overestimated my abilities. People have been telling me that I’m a
smart kid for pretty much as long as I can remember. But there are so
many poor geniuses in the world that it is ridiculous. There must be a
drive to accomplish something (or prove yourself, depending on how you
approach it) and a willingness to work hard at something you love. I
kept believing that I can just do the assignment the night before or
the last minute.

Of course, after I finished something at the
last minute, my grades rightly suffered. At that point, I kept on
believing that I was smart and that the reason I wasn’t get as good
marks as other people or as high as I wanted was because I did it at
the last minute. I started lauding myself over the marks that I did get
by doing it at the last minute, as if it reassured my own belief that I
was very intelligent. However, it was a farce and I knew that somewhere
inside of me. So, to further protect and uphold this farce, I did more
things at the last minute and was happy with my marks. I lowered my
standards and started accepting my results.

The other major
reason was a sense of perfectionism that I inherited from my family.
Telling myself that I had to this project unrealistically perfect made
it harder for me to get started because, somewhere deep inside me, I
suppose I was asking myself that if I worked hard and got crap marks,
how would I feel? So, out of the fear of hurting myself, I started to
procrastinate and lowering my standards even further. Interestingly,
the more important the project was, the more I procrastinated and the
less fun I had in doing it because I felt under pressure to do it
perfectly but at the same time afraid that if I tried my best I might
fail.

Another reasons why I procrastinated was because I had
come to associate the work I had to do with not at all fun because I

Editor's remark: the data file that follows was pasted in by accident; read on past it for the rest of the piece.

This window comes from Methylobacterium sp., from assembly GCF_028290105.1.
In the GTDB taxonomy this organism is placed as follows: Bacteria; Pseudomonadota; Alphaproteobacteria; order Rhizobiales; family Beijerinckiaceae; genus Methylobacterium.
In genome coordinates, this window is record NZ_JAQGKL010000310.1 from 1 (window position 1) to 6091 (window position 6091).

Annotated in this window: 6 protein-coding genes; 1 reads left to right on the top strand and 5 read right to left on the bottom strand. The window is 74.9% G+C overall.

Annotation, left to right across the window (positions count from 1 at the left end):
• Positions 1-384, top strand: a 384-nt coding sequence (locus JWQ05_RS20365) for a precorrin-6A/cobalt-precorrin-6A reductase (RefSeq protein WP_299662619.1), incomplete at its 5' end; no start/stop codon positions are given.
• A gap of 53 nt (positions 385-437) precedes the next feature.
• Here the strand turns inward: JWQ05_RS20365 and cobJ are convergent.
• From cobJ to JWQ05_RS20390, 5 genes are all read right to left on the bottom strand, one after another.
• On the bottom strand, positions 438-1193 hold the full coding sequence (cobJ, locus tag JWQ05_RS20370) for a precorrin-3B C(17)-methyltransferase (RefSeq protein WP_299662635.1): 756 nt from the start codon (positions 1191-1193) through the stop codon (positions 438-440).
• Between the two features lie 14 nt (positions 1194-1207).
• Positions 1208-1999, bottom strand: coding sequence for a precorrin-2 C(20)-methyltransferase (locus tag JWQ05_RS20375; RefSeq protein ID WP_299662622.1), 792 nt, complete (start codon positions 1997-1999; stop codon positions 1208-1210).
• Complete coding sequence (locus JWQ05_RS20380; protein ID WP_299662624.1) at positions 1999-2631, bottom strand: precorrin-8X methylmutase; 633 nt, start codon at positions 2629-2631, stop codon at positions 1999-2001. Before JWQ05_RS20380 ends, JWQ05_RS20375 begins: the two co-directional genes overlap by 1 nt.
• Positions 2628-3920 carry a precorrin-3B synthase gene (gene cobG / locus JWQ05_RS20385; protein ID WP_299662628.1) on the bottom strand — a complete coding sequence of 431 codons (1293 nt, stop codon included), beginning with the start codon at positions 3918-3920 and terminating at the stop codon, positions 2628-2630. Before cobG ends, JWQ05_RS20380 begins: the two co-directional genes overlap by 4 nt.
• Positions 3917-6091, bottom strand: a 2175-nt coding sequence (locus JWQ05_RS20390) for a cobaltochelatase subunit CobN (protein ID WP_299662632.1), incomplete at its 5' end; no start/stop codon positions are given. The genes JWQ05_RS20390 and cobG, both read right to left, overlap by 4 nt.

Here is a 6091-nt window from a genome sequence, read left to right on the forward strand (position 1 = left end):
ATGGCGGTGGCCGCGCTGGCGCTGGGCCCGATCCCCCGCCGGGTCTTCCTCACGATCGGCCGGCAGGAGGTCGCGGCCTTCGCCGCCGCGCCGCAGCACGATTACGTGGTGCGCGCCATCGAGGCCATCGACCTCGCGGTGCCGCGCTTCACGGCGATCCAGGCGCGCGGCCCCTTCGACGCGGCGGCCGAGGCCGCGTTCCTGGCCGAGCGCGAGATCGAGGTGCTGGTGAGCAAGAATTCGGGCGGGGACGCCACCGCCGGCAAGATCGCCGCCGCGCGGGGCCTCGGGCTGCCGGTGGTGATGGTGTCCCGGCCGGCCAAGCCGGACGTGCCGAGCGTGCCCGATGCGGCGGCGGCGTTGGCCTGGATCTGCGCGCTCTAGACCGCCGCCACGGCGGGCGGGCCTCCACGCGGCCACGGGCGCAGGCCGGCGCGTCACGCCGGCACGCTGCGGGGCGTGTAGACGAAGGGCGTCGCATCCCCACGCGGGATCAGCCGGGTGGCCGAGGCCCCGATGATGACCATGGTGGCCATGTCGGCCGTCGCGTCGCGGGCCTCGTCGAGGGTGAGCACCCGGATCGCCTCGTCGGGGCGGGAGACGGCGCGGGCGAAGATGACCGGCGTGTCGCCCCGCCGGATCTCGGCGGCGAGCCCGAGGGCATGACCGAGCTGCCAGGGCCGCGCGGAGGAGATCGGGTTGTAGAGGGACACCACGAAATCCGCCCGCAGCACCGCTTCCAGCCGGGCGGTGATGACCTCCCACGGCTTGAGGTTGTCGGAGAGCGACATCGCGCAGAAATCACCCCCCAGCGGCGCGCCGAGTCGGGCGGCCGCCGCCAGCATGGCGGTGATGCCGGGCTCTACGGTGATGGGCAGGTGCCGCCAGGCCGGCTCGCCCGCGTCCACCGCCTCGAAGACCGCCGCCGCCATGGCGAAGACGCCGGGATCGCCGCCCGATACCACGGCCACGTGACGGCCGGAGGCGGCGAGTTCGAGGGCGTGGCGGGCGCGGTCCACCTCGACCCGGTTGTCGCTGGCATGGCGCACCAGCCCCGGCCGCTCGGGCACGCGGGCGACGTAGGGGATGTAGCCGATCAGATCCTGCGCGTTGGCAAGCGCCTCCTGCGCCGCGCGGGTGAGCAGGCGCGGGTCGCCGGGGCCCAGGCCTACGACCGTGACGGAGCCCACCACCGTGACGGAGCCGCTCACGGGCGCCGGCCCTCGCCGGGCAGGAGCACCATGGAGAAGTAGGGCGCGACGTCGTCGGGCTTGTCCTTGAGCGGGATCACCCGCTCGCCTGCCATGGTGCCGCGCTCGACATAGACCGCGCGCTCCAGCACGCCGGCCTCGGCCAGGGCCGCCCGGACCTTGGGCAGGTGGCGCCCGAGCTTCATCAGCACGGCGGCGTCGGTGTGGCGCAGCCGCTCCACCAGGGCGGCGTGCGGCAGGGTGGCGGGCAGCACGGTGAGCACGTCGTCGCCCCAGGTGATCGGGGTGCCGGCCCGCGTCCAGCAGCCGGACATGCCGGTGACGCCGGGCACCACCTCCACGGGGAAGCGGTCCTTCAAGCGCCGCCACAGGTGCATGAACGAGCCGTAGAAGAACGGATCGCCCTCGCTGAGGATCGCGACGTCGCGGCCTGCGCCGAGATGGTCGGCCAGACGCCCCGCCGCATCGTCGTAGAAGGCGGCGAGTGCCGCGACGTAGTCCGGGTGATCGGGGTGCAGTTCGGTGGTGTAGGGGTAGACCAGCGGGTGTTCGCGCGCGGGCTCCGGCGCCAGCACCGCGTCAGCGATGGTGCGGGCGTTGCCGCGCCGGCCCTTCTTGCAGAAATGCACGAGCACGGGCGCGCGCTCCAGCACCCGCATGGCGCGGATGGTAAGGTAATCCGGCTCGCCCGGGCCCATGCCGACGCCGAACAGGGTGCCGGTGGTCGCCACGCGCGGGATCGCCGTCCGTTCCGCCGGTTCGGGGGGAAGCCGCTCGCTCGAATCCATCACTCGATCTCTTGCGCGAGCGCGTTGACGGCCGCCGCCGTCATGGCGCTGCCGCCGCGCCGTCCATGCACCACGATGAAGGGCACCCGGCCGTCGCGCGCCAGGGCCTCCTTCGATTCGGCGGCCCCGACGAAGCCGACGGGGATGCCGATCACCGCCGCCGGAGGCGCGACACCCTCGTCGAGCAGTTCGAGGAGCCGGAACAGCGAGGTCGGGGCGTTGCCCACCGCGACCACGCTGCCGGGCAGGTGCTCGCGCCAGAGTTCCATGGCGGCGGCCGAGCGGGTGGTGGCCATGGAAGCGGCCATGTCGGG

would never try to have fun while working on anything because I was
always so stressed in trying to get the project done. I can remember
quite well that the few times I did have fun working on a project, I
got great marks. Mostly in writing assignments, I suppose my writing
was just more fun and easier to read. The fact that you’re having fun
just sorta seeps into your work and other people can sense it. Or so it
seems to me. If you make it a little bit entertaining for your teacher,
you will likely get a better mark. They’re people, too.

The
final reason why I procrastinated was because I was told to finish the
project. It is well-documented that people don’t like to be told what
to do and I was no different. Perhaps I have an even stronger
contrarian streak because of how different I have been pretty much all
my life. In some ways, I suppose, I was afraid I would lose that if I
started working really hard like everyone else. My differences are
something I have come to celebrate because they make me unique and
interesting; I’ve rarely been bored being by myself. The other thing to
keep in mind is whether you feel you’ve made the right choice. If, for
example, you’re in a job you hate, being told to do something will be
more annoying to you than if you were in a job you enjoyed. So, make
sure you understand your reasons doing something.

The solutions,
then, would be focussed around fixing up those reasons and I have done
just that. On the highest level, I have come to realize that I must
have proof of my intelligence (or other parts of me) before I accept
it. I have learned to be more honest with myself about my abilities.
Most of all, however, I have come to realize that it isn’t how smart
you are or how great you think you are, it’s about what you produce and
what you do. There are other qualities that determine how successful
you are including honesty (with yourself and others), discipline, hard
work, perseverance and passion.

The next
reason–perfectionism–has two solutions. The high-level ones are those
of accepting that I am human, and that my marks are not a direct